05:27 [Event][New] GreHack 13: Symp on Research in Grey-Hat Hacking (Applied Cryptography & Cryptanalysis)

  Submission: 30 June 2013
Notification: 4 September 2013
From November 15 to November 15
Location: Grenoble, France
More Information:

21:17 [Pub][ePrint] Trapdoor Smooth Projective Hash Functions, by Fabrice Benhamouda and David Pointcheval

  Katz and Vaikuntanathan recently improved smooth projective hash functions in order to build one-round password-authenticated key exchange protocols (PAKE). To achieve security in the UC framework they allowed the simulator to extract the hashing key, which required simulation-sound non-interactive zero-knowledge proofs that are unfortunately inefficient.

We improve the way the latter extractability is obtained by introducing the notion of trapdoor smooth projective hash function (TSPHF). A TSPHF is an SPHF with a trapdoor, which may not allow to recover the complete hashing key, but which still allows to compute the hash value, which is enough for an application to PAKE with UC-security against static corruptions. We additionally show that TSPHFs yield zero-knowledge proofs in two flows, with straight-line extractability.

Besides those quite interesting applications of TSPHF, we also show how to generically build them on languages of ciphertexts, using any ElGamal-like encryption. Our concrete instantiations lead to efficient one-round UC-secure PAKE, extractable zero-knowledge arguments, and verifiable encryption of Waters signatures. In the case of the PAKE, our construction is the most efficient one-round UC-secure PAKE to date.

21:17 [Pub][ePrint] Attribute-Based Encryption for a Subclass of Circuits with Bounded Depth from Lattices, by Xiang Xie and Rui Xue

  In this work, we present two Key-Policy Attribute-Based Encryption (ABE) schemes for some subclass of circuits based on the Learning with Error (LWE) assumption. Our constructions are selectively secure in the standard model. More specifically, our first construction supports a subclass of circuits with polynomially bounded depth. We call this subclass the OR-restricted circuits which means that for any input $x$, if $f(x)=0$ then for all the OR gates in $f$, at least one of its incoming wires will evaluate to $0$. The second one is a Key-Policy ABE scheme for shallow circuits whose depth is bounded by $O(\\log\\log\\lambda)$, where $\\lambda$ is the security parameter.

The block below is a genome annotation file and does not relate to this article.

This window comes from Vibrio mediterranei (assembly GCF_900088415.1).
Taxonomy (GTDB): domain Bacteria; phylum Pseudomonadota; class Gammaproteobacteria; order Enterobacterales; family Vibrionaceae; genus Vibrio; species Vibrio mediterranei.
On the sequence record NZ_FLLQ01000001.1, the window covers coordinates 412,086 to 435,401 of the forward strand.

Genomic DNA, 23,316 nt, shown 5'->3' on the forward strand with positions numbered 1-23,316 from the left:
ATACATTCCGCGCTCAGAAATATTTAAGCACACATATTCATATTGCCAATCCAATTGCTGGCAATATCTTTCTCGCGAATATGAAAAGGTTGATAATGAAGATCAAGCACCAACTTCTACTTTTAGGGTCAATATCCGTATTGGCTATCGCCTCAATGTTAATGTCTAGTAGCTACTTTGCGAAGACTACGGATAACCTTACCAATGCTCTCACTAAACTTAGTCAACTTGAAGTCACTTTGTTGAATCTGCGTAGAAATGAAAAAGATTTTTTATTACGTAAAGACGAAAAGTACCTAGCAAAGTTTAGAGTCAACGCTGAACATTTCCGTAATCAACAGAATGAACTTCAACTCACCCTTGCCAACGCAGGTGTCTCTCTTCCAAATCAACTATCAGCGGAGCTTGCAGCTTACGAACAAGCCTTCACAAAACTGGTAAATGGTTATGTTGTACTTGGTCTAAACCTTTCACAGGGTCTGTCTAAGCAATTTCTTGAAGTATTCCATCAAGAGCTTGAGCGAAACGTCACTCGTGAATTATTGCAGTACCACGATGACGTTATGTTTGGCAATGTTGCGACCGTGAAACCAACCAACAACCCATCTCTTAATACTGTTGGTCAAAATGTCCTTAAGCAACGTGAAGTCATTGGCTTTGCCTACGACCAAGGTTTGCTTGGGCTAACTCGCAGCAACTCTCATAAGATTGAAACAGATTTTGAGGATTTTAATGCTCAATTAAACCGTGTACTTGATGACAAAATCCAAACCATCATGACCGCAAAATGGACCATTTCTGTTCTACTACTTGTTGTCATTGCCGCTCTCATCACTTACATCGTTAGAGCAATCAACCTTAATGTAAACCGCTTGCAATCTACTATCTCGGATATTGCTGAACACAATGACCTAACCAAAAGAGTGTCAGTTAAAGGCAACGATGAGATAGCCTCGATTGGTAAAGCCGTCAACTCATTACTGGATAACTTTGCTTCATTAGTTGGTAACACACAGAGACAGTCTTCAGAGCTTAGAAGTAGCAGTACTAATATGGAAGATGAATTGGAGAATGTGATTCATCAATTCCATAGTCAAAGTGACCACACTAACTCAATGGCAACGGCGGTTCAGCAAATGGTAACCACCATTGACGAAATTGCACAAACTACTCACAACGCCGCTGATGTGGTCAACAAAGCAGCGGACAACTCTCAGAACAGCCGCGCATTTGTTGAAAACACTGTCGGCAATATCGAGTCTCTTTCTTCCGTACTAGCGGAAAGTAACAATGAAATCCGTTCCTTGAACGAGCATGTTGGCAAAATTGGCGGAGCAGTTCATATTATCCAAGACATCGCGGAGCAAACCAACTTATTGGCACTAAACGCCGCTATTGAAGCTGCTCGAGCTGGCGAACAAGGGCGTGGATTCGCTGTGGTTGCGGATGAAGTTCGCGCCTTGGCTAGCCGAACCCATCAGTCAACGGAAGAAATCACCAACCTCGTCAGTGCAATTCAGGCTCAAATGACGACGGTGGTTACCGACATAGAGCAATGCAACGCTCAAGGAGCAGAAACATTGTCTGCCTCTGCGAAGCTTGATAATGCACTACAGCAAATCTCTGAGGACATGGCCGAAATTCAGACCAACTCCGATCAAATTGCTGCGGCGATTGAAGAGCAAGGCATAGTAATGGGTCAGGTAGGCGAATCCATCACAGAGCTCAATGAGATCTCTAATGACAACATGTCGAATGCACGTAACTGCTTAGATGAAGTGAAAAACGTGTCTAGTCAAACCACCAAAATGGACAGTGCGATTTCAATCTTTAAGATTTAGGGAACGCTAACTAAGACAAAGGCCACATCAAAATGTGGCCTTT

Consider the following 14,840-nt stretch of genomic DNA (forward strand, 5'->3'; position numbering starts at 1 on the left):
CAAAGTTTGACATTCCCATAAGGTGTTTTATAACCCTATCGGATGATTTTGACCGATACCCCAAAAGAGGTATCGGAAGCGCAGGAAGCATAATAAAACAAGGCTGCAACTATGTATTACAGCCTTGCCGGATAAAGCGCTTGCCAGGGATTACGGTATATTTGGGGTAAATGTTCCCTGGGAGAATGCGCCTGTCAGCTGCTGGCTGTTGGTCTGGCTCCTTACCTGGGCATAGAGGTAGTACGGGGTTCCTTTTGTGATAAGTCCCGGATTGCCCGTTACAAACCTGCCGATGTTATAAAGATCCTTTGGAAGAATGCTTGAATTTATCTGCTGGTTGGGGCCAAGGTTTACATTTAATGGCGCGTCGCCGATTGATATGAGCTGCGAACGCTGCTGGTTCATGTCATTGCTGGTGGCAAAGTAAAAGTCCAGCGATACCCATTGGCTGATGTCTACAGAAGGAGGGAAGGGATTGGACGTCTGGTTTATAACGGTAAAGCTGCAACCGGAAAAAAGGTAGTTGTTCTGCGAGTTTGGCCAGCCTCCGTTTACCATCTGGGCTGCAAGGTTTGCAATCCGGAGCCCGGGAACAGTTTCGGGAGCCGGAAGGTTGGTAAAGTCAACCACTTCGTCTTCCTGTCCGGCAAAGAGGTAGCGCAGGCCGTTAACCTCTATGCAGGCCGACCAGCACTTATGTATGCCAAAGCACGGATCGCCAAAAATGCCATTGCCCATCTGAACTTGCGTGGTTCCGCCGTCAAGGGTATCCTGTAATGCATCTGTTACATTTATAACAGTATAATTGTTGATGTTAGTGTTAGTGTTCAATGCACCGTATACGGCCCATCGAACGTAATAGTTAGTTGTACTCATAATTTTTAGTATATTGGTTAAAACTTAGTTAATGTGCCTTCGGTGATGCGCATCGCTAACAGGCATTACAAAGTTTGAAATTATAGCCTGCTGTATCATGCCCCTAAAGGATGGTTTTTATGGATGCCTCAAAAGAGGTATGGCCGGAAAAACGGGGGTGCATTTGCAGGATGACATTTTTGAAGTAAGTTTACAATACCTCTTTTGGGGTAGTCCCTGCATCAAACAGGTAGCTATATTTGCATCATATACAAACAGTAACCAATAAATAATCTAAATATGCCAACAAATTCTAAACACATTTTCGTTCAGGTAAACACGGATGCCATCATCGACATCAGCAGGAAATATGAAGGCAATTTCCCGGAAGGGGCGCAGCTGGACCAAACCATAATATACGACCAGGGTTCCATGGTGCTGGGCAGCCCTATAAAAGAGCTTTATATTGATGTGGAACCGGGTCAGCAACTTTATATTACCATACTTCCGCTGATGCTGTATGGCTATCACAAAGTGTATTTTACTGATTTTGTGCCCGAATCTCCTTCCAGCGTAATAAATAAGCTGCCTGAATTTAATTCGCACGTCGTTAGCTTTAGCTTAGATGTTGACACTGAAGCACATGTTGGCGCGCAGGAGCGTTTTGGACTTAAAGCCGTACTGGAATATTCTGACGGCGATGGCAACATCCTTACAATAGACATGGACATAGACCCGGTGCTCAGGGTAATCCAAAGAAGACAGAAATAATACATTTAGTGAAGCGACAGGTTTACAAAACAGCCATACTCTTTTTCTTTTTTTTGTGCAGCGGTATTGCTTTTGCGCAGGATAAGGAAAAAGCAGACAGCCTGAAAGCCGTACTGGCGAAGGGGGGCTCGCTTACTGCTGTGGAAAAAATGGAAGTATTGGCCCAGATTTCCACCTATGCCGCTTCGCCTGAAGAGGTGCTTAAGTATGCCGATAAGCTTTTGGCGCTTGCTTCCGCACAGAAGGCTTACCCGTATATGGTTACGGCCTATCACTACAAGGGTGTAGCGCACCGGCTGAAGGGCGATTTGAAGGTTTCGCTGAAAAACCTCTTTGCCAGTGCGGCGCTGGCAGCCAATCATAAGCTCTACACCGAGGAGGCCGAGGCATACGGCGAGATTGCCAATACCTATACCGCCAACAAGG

21:17 [Pub][ePrint] Quantum one-time programs, by Anne Broadbent and Gus Gutoski and Douglas Stebila

  A one-time program is a hypothetical device by which a user may evaluate a circuit on exactly one input of his choice, before the device self-destructs. One-time programs cannot be achieved by software alone, as any software can be copied and re-run. However, it is known that every circuit can be compiled into a one-time program using a very basic hypothetical hardware device called a one-time memory. At first glance it may seem that quantum information, which cannot be copied, might also allow for one-time programs. But it is not hard to see that this intuition is false: one-time programs for classical or quantum circuits based solely on quantum information do not exist, even with computational assumptions.

This observation raises the question, \"what assumptions are required to achieve one-time programs for quantum circuits?\" Our main result is that any quantum circuit can be compiled into a one-time program assuming only the same basic one-time memory devices used for classical circuits. Moreover, these quantum one-time programs achieve statistical universal composability (UC-security) against any malicious user. Our construction employs methods for computation on authenticated quantum data, and we present a new quantum authentication scheme called the trap scheme for this purpose. As a corollary, we establish UC-security of a recent protocol for delegated quantum computation.